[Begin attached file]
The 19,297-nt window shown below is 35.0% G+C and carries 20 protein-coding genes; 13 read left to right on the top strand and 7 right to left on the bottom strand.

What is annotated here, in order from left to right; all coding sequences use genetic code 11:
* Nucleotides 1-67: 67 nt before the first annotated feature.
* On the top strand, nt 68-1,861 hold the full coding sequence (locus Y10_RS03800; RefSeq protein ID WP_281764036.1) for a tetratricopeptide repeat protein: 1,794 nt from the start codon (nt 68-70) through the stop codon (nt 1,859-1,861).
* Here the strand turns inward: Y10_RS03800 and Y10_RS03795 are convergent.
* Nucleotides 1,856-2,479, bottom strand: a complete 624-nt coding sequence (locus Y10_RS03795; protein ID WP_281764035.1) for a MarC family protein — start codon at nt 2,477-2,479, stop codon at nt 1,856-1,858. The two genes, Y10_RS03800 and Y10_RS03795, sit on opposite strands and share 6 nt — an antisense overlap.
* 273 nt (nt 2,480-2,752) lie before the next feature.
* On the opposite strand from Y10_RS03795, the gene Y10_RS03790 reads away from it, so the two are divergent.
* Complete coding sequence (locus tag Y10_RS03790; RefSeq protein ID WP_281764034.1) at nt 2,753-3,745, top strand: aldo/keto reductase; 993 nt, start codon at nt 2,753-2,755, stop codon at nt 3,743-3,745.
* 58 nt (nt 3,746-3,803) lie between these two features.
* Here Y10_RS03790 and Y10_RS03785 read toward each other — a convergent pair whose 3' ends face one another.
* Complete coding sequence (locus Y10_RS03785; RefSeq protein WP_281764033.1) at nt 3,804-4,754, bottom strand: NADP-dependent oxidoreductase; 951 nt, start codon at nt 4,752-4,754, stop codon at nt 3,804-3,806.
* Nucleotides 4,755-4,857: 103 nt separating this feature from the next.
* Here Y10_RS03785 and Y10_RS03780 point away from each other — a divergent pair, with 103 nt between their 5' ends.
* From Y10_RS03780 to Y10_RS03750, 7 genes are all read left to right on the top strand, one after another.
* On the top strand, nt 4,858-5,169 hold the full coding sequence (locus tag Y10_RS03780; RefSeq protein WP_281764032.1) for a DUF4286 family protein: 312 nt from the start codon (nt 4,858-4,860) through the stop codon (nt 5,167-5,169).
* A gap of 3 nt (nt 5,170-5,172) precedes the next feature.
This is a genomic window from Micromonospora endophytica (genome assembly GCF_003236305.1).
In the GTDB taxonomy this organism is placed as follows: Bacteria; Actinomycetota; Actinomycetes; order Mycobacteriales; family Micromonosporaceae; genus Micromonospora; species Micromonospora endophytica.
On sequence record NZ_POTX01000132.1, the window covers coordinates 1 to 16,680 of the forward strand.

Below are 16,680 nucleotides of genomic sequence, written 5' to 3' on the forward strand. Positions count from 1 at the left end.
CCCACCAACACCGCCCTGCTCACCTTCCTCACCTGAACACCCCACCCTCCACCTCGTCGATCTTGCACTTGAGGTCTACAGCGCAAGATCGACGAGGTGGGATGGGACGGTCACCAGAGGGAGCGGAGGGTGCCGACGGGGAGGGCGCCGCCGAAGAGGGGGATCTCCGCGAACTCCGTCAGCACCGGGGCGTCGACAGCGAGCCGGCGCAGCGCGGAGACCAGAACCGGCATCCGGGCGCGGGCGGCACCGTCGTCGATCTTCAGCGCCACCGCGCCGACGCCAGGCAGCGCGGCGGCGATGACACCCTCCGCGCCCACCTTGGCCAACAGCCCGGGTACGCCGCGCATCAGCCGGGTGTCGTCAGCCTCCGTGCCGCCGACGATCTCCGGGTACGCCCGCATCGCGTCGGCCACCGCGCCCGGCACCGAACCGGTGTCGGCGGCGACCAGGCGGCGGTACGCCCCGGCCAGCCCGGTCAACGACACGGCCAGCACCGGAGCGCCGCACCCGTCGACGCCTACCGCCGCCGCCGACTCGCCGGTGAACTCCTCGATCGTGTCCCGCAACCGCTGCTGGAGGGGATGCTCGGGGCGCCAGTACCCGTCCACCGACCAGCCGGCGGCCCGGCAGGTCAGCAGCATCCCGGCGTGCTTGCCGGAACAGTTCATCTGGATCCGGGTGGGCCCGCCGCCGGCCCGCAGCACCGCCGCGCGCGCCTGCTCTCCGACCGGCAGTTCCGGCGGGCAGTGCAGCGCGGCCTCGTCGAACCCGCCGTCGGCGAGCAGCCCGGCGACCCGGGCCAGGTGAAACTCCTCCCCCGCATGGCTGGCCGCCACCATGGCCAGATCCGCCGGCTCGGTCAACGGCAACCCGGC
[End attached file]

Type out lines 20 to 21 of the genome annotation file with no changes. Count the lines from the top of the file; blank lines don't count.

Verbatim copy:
On sequence record NZ_POTX01000132.1, the window covers coordinates 1 to 16,680 of the forward strand.

Below are 16,680 nucleotides of genomic sequence, written 5' to 3' on the forward strand. Positions count from 1 at the left end.